The wind gets worse near the high point. It should be the hottest part of the day. But I am wearing all my clothes (raingear, down coat, even my down balaclava) and hiking uphill and still can’t get warm.  When all my fingers go numb, I almost give up. But there is that drive inside. Not sure where it comes from. But it pushes me forward. Upwards.

At the rim, the view is even more breathtaking than I’d imagined. I'm glad I kept going.
All of the sudden, I enter a nature documentary. A golden eagle swoops overhead, then spirals around to join another eagle. They grasp talons and spin downward. Then finally, they let go and swoop back upwards. WOW! I’d heard eagles do this as a courtship behavior and to reinforce pair bonds. Seeing it in person I am completely awestruck.


This eagle came close! This photo is taken on my crappy iphone (i.e. no zoom).
I leave the eagles in peace and retreat. A few miles to the west, I set up my tent in the lee of a large rocky outcrop of sandstone. From here, I can see my park in the distance. My park I keep thinking. Mine.
But of course none of this is really mine.
After the 35-day government shutdown ended, HR got my paperwork through in record time and I started back as a “permanent” this week. I thought I would feel a sense of stability, but the shutdown shook away all illusions of that. Nevertheless, I am incredibly grateful for being able to live in this place that fills my heart with joy.

The next morning, I follow some old ranching roads to a wash and then turn up the wash into a nameless canyon that looks interesting on my map. Will I get to an impassible pour-off? Will I find a spring? Every twist and turn seems like an exciting adventure. Surely not as spectacular as other places, but as usual, the quiet and lack of human footprints makes up for it.
More frozen potholes.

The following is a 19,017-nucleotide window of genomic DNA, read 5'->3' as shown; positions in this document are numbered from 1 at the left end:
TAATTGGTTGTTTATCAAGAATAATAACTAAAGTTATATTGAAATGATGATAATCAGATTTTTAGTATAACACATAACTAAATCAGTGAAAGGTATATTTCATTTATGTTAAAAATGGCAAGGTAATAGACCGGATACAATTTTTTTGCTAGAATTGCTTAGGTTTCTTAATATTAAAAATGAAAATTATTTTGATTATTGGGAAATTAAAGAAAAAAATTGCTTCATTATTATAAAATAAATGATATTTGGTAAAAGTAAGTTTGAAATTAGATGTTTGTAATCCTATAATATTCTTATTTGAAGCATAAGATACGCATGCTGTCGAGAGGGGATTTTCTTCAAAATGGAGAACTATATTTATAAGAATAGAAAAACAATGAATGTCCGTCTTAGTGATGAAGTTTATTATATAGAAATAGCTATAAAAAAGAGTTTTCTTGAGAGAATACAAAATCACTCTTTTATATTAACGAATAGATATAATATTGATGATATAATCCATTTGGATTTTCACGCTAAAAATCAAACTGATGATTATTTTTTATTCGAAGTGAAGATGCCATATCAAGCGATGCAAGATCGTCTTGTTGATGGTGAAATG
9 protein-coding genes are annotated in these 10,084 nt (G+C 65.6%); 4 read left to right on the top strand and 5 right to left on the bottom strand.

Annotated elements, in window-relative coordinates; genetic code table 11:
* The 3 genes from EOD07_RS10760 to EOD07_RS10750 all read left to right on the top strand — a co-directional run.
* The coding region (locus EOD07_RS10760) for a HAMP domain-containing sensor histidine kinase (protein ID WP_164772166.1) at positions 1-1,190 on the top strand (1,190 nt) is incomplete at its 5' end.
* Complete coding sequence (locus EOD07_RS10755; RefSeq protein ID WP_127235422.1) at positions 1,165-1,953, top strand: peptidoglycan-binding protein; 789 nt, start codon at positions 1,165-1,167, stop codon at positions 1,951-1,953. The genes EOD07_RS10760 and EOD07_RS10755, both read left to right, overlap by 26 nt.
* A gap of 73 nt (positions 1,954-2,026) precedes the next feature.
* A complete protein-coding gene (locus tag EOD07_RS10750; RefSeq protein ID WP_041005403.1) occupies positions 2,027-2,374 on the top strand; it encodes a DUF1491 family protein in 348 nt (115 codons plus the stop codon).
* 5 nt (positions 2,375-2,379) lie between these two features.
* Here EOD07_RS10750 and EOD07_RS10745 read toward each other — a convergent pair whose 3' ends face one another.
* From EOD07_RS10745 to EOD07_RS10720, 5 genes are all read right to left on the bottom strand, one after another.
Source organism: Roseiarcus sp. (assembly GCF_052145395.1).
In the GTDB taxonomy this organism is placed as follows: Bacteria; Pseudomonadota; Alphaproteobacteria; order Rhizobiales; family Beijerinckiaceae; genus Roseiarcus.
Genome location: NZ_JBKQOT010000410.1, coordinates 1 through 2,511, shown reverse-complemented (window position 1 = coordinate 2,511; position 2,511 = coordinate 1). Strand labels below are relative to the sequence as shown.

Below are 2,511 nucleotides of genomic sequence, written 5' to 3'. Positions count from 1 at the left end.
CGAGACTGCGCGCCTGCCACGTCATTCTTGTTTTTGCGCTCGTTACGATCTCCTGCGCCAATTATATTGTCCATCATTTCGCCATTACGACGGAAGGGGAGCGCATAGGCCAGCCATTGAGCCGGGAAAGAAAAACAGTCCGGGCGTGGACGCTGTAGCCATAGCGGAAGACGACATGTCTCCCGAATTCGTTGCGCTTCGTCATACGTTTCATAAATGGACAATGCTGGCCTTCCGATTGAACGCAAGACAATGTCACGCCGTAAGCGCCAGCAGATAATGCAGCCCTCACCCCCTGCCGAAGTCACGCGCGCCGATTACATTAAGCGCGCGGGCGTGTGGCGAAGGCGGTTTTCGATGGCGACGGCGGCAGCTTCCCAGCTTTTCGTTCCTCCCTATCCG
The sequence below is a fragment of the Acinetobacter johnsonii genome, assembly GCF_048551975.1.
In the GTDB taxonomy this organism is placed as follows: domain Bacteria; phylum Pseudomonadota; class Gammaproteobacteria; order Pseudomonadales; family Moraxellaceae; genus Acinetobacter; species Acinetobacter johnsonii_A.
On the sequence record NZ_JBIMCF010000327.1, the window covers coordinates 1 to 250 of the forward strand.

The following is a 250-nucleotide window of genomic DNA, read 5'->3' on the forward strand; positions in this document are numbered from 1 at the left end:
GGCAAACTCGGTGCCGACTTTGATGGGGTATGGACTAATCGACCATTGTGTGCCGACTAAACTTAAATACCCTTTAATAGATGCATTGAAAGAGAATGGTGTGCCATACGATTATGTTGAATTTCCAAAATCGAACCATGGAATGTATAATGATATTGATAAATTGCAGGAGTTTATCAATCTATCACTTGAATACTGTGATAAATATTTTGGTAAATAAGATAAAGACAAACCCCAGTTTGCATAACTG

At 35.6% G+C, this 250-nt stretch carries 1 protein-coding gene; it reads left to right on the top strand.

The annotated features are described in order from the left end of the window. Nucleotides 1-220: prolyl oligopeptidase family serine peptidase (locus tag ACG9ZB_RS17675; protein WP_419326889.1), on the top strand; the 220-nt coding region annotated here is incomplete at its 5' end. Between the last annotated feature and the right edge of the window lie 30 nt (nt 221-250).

Overall, a quiet trip. I continue to be astonished by the seemingly endless opportunities for hiking and exploring provided by the BLM land surrounding the more famous landmarks around Moab. It still feels like I could pick a different area every weekend and never get bored.
Still pretty wonderful, even if they are faint and take some imagination to see the bighorn sheep.

Monday, January 28, 2019

Solo backpacking in canyon country

Sometimes I just want to spend vast quantities of time traveling inordinately short distances (as the crow flies anyway).
Creeping along the edge.
Is this a way down?
Where the methods of locomotion involve crab walking and butt scooting. Where you can stop and look at everything. Like examining the spines of the prickly pears close up and watching the evening shadows drifting across the landscape.
The shorter, more numerous spines of a cactus are called glochids. Unlike the larger, easy to see spines, glochids are barbed and easily break apart so are nearly impossible to dislodge.
Shadows drifting across the canyoncountry.
Doing the Ledge Shimmy.
Winter seems to invite such types of travel. Ice makes me even inclined not to rush anything. Complete lack of people makes me feel more free to explore.
Snow/ slickrock.
My time isn't as vast as I'd like. I have to work Saturday morning so I don't get to the trailhead until afternoon. But slowing down and having solo time makes it seem more expansive. Normally the late start would annoy me, but I’m grateful for the extra hours of pay. Even though the government shutdown is now over, it will still take a while to get our paperwork though to get us hired back.
Utah ice skating rink/ swimming hole.
I head up a canyon and get my tent set up about an hour before sunset. Enough time to play on the rocks. I find a slickrock superhighway and follow it around twists and turns. I relish the feel of rock beneath my feet. The highway gets narrower and becomes a ledge, then opens up again. I love not knowing what will happen or if it will dead-end or if I will be able to go forever.
Following slickrock.
Surreal evening light reflected in a pothole.
The rock continues all the way out to a point where I can see forever. The La Sals, the Blues, and even ISKY.  Such expansiveness.

I love these long nights where I can zip into my sleeping bag by 5:30 PM. The forecast calls for lows in the upper teens and low twenties. Cold enough that my eyeballs feel like they are going to freeze. For the first 2 hours, I always wonder if I will be warm enough. But then something magic happens and I am snug and toasty. I drift off to sleep listening to “Podcasts with Park Rangers” which restores my faith in human goodness and makes everything seem right with the world.

In the morning I play “I wonder what’s up this side canyon” and “I wonder if I can climb up to that alcove.” Two of my favorite games. I realize I've spent all day going a handful of miles as the crow flies. Perfect!
I can!
So many possibilities.
 Views that make me want to go everywhere.
There is no one at the trailhead when I get back. Such a rare thing for the Needles. But I'm not complaining.